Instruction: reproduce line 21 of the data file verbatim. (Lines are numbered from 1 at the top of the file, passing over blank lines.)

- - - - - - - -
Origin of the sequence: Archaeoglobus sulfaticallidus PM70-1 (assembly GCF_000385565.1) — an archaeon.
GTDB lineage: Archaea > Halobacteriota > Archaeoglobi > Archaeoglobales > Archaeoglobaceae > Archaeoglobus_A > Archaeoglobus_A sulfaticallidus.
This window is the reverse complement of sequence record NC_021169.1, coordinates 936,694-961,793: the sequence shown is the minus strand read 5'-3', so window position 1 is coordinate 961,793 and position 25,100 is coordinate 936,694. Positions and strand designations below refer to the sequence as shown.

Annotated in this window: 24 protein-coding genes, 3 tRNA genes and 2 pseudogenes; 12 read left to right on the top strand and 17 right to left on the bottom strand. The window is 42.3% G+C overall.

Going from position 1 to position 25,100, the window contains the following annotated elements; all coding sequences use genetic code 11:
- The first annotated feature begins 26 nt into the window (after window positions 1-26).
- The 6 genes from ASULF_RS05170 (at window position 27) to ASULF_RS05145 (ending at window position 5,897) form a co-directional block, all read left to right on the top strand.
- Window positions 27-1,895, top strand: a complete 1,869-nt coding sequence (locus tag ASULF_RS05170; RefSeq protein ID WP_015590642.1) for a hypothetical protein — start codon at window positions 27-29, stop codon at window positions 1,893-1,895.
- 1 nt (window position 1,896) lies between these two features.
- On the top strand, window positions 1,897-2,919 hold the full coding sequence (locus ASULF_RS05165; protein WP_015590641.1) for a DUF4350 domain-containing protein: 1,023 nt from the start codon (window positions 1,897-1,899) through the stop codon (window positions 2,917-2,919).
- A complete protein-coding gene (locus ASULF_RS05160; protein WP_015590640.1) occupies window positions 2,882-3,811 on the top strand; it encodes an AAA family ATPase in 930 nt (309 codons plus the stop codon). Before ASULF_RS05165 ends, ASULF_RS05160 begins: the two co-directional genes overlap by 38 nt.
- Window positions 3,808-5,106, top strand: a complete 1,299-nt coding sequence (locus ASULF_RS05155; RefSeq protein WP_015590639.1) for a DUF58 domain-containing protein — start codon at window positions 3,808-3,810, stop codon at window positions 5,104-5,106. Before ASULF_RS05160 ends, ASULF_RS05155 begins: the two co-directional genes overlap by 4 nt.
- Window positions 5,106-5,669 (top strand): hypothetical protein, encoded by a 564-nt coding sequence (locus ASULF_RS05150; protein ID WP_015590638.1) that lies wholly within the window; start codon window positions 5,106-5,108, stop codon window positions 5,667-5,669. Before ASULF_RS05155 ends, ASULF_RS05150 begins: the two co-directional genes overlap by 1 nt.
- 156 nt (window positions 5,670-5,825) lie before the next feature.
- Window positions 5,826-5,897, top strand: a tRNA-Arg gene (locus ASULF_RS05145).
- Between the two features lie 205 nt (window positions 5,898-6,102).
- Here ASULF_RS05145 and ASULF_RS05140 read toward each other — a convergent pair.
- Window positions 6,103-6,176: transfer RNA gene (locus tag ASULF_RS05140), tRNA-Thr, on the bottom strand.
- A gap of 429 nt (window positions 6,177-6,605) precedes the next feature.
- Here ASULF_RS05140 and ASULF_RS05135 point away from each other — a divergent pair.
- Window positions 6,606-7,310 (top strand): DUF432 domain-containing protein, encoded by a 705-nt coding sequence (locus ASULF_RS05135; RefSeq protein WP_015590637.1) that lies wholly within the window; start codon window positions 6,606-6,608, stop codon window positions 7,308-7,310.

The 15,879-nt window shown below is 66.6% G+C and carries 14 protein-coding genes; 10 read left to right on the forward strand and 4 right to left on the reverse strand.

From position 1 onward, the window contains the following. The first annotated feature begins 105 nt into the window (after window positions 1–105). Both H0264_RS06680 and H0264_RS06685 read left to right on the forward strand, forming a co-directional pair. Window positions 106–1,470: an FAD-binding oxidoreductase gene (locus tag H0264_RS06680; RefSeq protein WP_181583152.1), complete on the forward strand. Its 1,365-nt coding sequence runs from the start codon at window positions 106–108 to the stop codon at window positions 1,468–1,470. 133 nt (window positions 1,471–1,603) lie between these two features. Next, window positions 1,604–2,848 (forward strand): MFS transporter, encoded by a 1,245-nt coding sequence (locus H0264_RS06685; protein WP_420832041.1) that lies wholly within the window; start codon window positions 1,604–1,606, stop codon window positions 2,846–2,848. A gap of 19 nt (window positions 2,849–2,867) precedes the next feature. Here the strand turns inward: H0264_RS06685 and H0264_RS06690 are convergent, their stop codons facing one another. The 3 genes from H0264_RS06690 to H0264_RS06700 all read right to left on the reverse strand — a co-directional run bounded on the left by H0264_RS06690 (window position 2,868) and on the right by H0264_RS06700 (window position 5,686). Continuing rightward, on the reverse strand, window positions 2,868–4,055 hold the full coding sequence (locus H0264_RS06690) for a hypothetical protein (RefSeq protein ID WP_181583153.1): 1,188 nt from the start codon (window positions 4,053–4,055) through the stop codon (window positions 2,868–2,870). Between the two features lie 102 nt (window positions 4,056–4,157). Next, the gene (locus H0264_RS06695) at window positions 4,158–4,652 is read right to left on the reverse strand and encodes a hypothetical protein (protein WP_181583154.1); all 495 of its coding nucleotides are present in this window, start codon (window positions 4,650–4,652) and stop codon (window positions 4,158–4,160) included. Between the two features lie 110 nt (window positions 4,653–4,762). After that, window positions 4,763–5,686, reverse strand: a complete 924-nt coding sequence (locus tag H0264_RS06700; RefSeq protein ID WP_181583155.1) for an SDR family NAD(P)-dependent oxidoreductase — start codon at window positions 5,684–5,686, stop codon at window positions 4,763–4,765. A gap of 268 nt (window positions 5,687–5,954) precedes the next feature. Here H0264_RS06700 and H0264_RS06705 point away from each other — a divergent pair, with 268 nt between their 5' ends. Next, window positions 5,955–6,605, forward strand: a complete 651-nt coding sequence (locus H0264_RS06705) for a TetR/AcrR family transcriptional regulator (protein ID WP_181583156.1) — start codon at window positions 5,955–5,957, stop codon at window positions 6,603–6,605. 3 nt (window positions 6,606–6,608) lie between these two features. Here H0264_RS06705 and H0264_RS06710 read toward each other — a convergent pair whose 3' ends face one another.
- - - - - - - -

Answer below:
- Window positions 6,606-7,310 (top strand): DUF432 domain-containing protein, encoded by a 705-nt coding sequence (locus ASULF_RS05135; RefSeq protein WP_015590637.1) that lies wholly within the window; start codon window positions 6,606-6,608, stop codon window positions 7,308-7,310.